Moscow and Minsk have no plans to “dump” the decade-old project to create the Union State of Russia and Belarus, leaders of the two states said on Friday.
Russia and Belarus signed a deal to establish the Union state on December 8, 1999. Dmitry Medvedev and Alexander Lukashenko met on Friday for a meeting of the Union’s ruling body, the Supreme State Council.
“When Dmitry Anatolyevich [Medvedev] and I agreed to convoke the supreme state council, we both noted that we will not dump the Union State project, on the contrary, we will develop it,” Lukashenko said.
“I think we should continue walking this path, we should deepen this cooperation. Though it may get more difficult as we move ahead, we are determined to take this road,” he added.
The Russian president said, in his turn, that the two states “continue work to strengthen Russian-Belarusian integration.”
“This year our cooperation got fresh impetus,” Medvedev said. “Last year it was widely seen that we had serious problems. Well, this year our cooperation became more dynamic and meaningful,” Medvedev said.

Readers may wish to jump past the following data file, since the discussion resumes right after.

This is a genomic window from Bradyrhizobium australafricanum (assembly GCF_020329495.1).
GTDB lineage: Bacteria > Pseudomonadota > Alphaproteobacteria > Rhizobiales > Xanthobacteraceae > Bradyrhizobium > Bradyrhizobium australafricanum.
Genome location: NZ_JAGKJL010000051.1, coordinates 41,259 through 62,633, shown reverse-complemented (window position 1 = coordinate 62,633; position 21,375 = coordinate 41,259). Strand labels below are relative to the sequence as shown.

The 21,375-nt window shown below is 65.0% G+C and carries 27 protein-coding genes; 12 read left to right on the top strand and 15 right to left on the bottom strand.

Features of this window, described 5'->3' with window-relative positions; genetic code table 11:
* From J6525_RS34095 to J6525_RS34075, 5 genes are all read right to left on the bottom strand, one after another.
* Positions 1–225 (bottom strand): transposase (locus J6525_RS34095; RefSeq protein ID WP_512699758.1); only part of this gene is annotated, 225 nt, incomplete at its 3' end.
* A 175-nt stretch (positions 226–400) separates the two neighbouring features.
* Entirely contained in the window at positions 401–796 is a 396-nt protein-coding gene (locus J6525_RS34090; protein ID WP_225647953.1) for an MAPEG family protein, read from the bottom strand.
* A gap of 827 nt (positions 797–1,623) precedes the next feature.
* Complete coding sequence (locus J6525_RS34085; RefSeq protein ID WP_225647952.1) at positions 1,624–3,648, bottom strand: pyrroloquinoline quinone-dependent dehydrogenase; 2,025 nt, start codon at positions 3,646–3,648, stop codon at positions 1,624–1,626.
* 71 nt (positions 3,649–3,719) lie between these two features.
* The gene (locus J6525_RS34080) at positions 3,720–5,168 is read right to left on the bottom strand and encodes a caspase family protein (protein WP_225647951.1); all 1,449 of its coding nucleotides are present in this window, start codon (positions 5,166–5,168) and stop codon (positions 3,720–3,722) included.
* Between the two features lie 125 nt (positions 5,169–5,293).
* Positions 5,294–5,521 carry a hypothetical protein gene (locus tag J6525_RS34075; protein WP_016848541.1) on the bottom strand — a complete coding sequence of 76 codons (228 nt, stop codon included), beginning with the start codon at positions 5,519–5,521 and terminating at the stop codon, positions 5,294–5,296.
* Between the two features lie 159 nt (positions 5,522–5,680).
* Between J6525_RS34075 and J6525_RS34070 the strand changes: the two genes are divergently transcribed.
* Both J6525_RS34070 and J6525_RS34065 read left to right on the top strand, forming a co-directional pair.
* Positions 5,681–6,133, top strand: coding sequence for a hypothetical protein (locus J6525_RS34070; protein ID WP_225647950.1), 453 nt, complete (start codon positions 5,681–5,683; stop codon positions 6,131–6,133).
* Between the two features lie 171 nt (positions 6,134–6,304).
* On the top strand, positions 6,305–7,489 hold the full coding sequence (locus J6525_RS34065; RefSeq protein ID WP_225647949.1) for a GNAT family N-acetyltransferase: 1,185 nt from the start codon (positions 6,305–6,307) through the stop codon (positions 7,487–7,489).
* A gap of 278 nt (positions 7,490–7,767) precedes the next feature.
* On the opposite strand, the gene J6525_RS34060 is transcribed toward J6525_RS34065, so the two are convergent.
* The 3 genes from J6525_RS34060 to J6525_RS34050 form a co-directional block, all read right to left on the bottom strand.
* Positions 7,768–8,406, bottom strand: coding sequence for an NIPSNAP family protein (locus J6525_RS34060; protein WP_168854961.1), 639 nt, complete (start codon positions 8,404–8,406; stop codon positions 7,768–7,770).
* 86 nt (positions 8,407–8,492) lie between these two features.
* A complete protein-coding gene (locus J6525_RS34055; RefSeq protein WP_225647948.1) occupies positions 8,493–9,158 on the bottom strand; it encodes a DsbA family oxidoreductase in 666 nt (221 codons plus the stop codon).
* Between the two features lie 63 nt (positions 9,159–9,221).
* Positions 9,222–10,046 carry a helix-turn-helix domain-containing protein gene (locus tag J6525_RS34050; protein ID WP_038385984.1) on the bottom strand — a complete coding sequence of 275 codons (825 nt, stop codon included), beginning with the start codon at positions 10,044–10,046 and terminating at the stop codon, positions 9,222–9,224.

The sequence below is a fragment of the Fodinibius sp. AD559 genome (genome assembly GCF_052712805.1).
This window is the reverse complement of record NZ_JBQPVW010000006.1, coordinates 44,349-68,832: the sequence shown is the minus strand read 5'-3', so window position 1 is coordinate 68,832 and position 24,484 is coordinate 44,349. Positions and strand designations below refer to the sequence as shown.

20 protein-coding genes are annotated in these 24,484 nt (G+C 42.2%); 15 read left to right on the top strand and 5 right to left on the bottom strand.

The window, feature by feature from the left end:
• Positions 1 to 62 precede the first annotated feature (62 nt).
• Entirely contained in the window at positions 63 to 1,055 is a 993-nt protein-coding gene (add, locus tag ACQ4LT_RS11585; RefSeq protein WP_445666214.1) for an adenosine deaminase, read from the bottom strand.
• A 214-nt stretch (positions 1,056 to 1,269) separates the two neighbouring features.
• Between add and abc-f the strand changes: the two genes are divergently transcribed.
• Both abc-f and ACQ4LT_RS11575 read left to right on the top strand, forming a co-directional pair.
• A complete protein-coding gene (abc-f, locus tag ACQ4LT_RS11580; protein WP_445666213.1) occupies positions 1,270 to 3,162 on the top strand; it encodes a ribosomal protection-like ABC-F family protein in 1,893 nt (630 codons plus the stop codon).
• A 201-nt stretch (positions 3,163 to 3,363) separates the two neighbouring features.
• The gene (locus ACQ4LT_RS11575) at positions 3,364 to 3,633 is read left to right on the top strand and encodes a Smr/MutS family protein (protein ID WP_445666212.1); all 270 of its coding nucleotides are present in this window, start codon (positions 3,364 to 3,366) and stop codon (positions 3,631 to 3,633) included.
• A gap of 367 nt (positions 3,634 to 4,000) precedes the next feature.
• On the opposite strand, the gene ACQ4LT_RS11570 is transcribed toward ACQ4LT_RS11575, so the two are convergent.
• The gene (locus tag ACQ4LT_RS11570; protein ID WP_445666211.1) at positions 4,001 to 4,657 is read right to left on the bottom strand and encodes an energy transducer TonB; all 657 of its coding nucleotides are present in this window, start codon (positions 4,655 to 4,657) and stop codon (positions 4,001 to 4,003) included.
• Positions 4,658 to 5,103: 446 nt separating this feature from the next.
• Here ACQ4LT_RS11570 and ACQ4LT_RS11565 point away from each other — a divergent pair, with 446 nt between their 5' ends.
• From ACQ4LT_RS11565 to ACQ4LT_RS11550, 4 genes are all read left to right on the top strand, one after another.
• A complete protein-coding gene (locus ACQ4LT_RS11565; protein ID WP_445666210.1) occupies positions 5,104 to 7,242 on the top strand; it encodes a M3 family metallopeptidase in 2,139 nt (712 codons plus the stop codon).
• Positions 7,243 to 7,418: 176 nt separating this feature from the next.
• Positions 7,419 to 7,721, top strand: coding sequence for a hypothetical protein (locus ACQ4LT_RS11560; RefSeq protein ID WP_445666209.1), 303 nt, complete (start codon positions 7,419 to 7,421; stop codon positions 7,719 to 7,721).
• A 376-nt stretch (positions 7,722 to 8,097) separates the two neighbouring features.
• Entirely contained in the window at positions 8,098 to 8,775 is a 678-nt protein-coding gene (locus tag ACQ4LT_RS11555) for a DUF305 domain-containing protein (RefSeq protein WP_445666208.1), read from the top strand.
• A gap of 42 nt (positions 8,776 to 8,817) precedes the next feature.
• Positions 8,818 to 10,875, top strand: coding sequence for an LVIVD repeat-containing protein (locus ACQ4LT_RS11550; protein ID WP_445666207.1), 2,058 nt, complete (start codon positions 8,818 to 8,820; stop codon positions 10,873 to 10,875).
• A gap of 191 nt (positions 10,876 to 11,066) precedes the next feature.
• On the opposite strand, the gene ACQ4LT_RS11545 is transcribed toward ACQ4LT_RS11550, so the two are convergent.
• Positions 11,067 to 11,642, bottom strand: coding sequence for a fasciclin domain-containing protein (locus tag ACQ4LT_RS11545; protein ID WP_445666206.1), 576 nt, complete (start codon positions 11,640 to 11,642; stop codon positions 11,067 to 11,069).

The once-strong relations between Moscow and Minsk have been strained recently over several economic and political disputes, including gas transits, and Lukashenko’s failure to honor his promise to recognize the former Georgian republics of Abkhazia and South Ossetia.
The Belarusian leader also said the two states have faced serious challenges.
“We face great challenges, but we agreed that Russia and Belarus should rise to meet them together,” Lukashenko said.
During the meeting, the two leaders also appointed Grigory Rapota, who served as the Russian president’s envoy in the Volga Federal District since 2007, to the post of the Union State’s new state secretary.